The following article is an excerpt from an article published in Fortune Korea. It references a movie, Snowpiercer, a 2013 film directed by Bong Joon-ho, the director of Parasite. In the movie, a character, who speaks only in Korean, is able to communicate with the others via a two-way, voice-activated translation machine.
On January 9th, 2023, around 500 Korean entrepreneurs and IT engineers gathered in Silicon Valley for the "82 Startup Summit." This event, named after Korea's country code, was filled with innovators who are changing the game in their respective industries. One of these innovators is Tim Jung, CEO of XL8, a startup that is vying for dominance in the field of machine translation, surpassing Google in accuracy.
Bringing The Machine Translator in the movie into reality
There is a Korean entrepreneur who is working to break down language barriers, with the help of AI. This person, Tim Jung, the CEO of XL8, says that in addition to the current slate of products they offer, their live, handheld speech to speech translation service will be available for paid use within a few years. Before starting XL8, Tim was a tech lead manager at Google.
At CES 2023 in Las Vegas, there were more than 3000 companies in attendance. The more I heard fluent English conversation, the more I squeezed the smartphone in my pocket. Making sure that the mobile app was on, I headed to the scheduled business meeting. I had a chance to try out one of XL8's products, the "TravelCAT" app. The app, a machine translation tool, allowed me to communicate with ease in a different language. If you press the microphone button at the bottom of the screen and speak, it will be translated into the targeted language within seconds and provided in text and voice. There was no problem with communicating in a space with low background noise.
XL8, founded in 2019 by Tim Jung, is the only machine translation company that specializes in media and entertainment. Tim, who had worked at Google as a TLM (Tech Lead Manager) after working in the search team and event search saw the potential for machine translation in the field of media content. While Google's machine translation relied on data scraped from the web, XL8 was able to create high-quality datasets in real time by working with data from thousands of human translators. Tim says that the translation results are thoroughly reviewed by humans through multiple quality control steps, which leads to a hand-curated, high-quality dataset and improved translation performance.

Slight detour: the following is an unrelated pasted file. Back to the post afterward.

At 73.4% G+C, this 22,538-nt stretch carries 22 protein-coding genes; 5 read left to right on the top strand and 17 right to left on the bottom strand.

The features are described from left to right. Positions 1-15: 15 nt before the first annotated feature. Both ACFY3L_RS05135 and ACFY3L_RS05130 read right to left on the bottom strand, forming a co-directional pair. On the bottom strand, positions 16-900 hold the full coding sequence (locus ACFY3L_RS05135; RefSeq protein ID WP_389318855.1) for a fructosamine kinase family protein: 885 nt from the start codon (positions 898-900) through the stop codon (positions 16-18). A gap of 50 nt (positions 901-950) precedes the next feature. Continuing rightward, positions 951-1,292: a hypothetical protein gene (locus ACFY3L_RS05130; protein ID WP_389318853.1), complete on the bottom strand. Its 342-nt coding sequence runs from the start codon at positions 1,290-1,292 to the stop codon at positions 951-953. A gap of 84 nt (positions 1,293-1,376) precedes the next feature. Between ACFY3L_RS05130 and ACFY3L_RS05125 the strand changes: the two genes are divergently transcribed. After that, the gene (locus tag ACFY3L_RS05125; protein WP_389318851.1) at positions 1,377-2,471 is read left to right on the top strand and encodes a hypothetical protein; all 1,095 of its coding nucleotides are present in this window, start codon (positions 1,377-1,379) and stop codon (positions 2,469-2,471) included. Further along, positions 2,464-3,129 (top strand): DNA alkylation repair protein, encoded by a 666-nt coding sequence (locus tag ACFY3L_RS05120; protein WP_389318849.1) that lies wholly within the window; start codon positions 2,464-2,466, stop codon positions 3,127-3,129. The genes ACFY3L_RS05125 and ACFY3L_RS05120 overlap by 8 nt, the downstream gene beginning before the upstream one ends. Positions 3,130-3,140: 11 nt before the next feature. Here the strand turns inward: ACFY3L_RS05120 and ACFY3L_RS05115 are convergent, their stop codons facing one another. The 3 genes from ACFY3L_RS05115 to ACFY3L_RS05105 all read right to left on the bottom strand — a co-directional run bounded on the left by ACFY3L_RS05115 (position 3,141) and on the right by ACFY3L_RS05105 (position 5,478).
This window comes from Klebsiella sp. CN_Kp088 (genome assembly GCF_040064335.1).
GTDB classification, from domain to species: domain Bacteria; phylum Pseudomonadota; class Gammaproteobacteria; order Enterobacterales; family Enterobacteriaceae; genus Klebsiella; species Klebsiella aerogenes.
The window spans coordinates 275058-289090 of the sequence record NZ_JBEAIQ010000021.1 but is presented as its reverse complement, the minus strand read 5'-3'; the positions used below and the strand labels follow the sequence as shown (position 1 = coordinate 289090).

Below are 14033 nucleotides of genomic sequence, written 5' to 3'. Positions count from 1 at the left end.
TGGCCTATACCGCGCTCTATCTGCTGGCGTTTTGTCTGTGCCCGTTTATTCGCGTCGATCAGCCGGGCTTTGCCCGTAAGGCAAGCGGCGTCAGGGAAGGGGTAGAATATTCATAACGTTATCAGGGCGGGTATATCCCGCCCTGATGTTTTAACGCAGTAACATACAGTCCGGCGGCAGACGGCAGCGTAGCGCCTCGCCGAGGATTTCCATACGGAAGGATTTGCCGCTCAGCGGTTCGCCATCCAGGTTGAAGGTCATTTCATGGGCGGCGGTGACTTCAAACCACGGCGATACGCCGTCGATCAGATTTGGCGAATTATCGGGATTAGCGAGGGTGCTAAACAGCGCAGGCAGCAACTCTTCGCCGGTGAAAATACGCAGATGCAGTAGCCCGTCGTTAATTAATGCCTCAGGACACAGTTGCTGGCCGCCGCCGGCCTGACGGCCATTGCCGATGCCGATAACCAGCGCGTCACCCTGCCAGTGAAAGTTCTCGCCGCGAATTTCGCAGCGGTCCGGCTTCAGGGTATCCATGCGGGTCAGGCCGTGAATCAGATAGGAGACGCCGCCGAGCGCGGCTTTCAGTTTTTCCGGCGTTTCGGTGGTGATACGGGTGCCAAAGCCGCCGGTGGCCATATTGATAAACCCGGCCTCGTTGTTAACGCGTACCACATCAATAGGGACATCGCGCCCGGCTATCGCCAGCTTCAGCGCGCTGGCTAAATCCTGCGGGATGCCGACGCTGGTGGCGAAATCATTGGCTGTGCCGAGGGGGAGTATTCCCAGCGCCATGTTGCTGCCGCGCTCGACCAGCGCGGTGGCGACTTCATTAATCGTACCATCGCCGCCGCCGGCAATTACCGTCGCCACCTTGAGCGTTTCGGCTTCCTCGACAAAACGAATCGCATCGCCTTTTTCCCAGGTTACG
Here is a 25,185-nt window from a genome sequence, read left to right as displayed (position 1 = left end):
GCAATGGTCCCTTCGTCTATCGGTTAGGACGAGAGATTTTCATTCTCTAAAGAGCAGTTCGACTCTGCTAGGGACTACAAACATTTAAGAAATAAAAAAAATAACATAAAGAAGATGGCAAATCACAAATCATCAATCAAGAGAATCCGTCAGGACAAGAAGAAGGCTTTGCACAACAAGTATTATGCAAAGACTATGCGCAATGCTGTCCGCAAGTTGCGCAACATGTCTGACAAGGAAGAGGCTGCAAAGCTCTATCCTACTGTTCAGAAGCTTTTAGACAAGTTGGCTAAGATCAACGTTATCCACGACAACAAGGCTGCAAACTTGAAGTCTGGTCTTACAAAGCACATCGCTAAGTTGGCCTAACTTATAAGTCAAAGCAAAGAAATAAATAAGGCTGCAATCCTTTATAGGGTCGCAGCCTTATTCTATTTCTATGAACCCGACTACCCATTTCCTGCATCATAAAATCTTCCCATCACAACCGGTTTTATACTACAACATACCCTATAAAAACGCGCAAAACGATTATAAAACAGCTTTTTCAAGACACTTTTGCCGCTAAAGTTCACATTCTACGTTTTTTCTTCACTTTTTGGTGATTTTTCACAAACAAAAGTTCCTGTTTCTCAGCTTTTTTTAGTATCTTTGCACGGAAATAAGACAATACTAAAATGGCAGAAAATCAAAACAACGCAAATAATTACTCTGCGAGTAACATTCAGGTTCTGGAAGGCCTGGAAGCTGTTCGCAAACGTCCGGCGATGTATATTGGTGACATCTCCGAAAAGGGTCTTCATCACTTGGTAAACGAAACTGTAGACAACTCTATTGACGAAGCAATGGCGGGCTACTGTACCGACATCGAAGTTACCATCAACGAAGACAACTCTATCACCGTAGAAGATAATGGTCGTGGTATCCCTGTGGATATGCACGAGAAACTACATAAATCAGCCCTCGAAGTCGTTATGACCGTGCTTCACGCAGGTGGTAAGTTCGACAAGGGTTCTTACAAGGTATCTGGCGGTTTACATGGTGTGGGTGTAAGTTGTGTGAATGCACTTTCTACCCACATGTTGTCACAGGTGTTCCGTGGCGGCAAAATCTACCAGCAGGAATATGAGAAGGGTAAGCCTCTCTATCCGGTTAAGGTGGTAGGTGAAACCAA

XL8 is currently in the process of raising its Series A funding round, and has already partnered with Iyuno, a leading translation service provider known for their high-quality work. With their translation expertise, XL8 is looking to move into real-time subtitle generation for events such as sports and concerts.
When asked about the future of machine translation, Tim predicts that within a few years, we could see accurate, real-time translators like those portrayed in movies, become a reality. It is an exciting time for the development of machine translation technology.
What will be the diverging point where quality becomes more important than quantity?
Tim : It takes about 10 million sentences to train one language pair. Once you get that much data, it is worth creating a new language engine.
I think Google already knows the importance of data quality. (Why didn't they jump into this domain?)
Tim : I believe there has been no good way for them to get a super high-quality dataset. However, we have partnerships with leading LSPs. Our business model provides the LSP with tools to increase work efficiency, and we get an opportunity to improve the quality of our machine translation. It's a difficult thing for big companies to do. I'm 100% sure Google does better web translation. We specialize in media translation, which is centered on colloquial language.
Along with the quality of data, the performance of the translation engine is also important, I believe.
Tim : We have a technique specialized for media translation. Machine translation usually takes a sentence and thinks about how to translate it. If you understand the sentence by reflecting the context before and after, the accuracy of the translation will increase. This is called the 'Context Awareness (CA) technique'. It was more effective when translating colloquial words than when applying it to documents. There is emotion and nuance among people, and the next person can change the direction of the conversation.
Tim pointed out an example of applying the CA technique. To translate “I like this flower. Put it in the bag” into French, note the pronoun “it,” in the second sentence that refers to the flower in the previous sentence. Unlike English, flower is a feminine noun in French. Considering the context of the previous sentence, the feminine pronoun ‘la’ should be used instead of the masculine pronoun ‘le’. XL8's translation engine returns, 'J'aime cette fleur. Mets-la dans le sac’, but Google's translation engine translates it as 'Mettez-le dans le sac'.
What other technologies were applied?